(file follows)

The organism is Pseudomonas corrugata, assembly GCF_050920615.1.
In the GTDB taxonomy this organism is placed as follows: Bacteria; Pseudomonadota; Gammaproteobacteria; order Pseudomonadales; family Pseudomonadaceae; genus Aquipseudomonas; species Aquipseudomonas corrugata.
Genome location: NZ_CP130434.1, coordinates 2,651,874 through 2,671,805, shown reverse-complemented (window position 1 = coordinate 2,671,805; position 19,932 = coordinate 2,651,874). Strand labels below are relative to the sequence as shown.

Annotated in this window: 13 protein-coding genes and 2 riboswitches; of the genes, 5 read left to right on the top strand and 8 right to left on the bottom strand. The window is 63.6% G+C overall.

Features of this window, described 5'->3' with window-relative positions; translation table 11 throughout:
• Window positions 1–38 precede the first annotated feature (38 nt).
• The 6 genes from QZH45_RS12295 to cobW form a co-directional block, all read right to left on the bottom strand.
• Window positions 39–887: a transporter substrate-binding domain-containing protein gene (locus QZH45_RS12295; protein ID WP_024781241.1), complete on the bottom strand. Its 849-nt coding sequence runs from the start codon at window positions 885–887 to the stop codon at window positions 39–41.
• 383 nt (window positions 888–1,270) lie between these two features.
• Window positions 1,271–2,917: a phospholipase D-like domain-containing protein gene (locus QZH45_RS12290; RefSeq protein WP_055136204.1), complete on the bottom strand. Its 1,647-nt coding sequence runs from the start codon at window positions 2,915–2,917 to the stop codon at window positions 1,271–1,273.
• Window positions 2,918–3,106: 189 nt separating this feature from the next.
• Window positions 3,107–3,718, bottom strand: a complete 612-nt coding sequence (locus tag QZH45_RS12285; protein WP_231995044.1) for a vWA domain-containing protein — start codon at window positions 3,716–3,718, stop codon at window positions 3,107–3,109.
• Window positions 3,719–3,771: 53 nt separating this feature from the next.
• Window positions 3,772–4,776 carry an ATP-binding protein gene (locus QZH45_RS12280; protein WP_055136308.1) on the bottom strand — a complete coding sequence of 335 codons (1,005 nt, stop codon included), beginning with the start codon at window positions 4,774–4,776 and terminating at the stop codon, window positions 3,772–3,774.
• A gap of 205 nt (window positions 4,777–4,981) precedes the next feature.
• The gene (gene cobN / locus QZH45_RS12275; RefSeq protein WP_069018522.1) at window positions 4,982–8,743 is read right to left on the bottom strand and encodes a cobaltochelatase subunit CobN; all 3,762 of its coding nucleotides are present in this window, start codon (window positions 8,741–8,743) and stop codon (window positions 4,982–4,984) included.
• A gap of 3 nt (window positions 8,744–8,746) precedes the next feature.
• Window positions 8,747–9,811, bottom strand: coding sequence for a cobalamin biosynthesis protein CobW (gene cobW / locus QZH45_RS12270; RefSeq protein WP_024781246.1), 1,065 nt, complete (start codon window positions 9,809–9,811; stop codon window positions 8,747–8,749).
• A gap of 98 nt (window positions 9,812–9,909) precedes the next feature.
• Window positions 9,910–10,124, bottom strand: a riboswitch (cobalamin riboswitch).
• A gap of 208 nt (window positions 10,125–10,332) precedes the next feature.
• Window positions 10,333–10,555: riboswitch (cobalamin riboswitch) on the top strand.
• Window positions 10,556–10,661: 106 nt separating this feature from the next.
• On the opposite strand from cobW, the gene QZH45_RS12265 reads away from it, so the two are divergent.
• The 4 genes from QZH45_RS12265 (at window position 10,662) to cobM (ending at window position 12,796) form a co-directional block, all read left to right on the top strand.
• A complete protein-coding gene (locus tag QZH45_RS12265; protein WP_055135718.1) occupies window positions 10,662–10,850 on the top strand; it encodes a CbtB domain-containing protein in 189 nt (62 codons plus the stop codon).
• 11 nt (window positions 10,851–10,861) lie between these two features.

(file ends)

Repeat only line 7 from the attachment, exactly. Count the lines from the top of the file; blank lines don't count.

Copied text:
• The 6 genes from QZH45_RS12295 to cobW form a co-directional block, all read right to left on the bottom strand.